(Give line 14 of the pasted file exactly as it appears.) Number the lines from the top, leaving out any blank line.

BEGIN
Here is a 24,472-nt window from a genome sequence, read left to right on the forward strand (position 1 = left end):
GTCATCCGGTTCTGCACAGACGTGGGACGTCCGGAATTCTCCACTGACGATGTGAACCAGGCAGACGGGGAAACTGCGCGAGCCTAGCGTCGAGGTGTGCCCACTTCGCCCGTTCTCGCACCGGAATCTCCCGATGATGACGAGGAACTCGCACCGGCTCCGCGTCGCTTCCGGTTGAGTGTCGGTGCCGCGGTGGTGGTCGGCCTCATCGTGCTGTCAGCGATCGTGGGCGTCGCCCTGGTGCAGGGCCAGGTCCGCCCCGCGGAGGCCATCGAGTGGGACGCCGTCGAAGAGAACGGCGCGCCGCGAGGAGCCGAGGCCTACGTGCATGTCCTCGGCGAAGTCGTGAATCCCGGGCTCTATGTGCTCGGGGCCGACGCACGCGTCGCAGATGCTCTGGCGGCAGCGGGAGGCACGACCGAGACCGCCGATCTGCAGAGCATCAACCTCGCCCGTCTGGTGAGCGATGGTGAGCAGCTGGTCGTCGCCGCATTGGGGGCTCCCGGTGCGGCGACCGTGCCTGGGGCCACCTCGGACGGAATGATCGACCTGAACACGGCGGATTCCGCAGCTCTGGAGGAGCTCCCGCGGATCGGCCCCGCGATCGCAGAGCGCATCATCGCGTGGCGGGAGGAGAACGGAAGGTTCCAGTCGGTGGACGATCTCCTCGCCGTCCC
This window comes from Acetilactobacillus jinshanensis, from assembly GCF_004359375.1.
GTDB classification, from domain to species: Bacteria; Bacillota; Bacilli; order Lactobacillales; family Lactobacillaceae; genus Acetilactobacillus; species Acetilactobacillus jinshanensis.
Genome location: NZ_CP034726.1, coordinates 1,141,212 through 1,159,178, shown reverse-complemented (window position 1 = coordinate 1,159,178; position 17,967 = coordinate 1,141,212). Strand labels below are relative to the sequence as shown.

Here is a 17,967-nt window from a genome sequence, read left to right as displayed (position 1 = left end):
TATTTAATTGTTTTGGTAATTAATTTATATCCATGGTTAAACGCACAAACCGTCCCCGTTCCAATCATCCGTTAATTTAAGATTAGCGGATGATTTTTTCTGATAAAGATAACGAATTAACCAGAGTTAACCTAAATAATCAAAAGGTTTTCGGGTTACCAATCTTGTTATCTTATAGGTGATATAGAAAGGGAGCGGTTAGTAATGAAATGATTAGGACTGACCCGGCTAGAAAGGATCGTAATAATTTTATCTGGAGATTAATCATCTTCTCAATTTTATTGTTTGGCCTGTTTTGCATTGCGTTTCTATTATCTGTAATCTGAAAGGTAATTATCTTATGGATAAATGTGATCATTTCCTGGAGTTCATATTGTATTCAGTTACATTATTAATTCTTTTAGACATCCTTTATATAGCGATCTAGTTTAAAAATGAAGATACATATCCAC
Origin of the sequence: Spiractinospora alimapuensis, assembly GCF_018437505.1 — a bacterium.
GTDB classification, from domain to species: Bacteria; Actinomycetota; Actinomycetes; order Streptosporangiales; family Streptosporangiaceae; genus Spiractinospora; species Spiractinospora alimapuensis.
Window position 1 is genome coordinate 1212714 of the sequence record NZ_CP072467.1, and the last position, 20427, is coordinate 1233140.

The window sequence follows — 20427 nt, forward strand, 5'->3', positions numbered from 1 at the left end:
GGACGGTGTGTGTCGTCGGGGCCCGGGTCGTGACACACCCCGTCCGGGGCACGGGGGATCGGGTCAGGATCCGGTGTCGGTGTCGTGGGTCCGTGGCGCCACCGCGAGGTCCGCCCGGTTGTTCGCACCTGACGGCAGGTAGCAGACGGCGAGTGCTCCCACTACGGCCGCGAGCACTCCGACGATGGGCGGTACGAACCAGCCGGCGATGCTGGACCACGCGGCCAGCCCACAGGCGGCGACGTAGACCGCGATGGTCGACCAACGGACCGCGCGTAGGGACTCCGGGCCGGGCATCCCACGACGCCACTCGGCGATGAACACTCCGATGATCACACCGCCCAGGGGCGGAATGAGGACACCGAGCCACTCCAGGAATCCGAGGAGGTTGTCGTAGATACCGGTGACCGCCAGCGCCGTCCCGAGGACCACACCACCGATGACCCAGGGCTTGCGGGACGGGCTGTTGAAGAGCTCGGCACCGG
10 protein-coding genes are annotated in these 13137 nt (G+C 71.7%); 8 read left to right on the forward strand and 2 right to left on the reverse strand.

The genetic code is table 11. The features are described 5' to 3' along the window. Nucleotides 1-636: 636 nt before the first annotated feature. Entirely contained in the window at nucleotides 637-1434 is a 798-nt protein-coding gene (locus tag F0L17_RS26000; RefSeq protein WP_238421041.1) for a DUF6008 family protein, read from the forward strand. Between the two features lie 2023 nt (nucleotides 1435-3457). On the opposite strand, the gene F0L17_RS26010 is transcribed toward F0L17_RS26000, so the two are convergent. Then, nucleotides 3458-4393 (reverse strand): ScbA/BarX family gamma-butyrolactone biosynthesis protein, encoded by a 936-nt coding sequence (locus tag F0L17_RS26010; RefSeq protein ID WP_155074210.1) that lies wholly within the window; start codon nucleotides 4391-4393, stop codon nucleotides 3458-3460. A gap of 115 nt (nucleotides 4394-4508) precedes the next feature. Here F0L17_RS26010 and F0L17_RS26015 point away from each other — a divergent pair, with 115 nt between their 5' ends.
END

The genetic code is table 11. The features are described 5' to 3' along the window. Nucleotides 1-636: 636 nt before the first annotated feature. Entirely contained in the window at nucleotides 637-1434 is a 798-nt protein-coding gene (locus tag F0L17_RS26000; RefSeq protein WP_238421041.1) for a DUF6008 family protein, read from the forward strand. Between the two features lie 2023 nt (nucleotides 1435-3457). On the opposite strand, the gene F0L17_RS26010 is transcribed toward F0L17_RS26000, so the two are convergent. Then, nucleotides 3458-4393 (reverse strand): ScbA/BarX family gamma-butyrolactone biosynthesis protein, encoded by a 936-nt coding sequence (locus tag F0L17_RS26010; RefSeq protein ID WP_155074210.1) that lies wholly within the window; start codon nucleotides 4391-4393, stop codon nucleotides 3458-3460. A gap of 115 nt (nucleotides 4394-4508) precedes the next feature. Here F0L17_RS26010 and F0L17_RS26015 point away from each other — a divergent pair, with 115 nt between their 5' ends.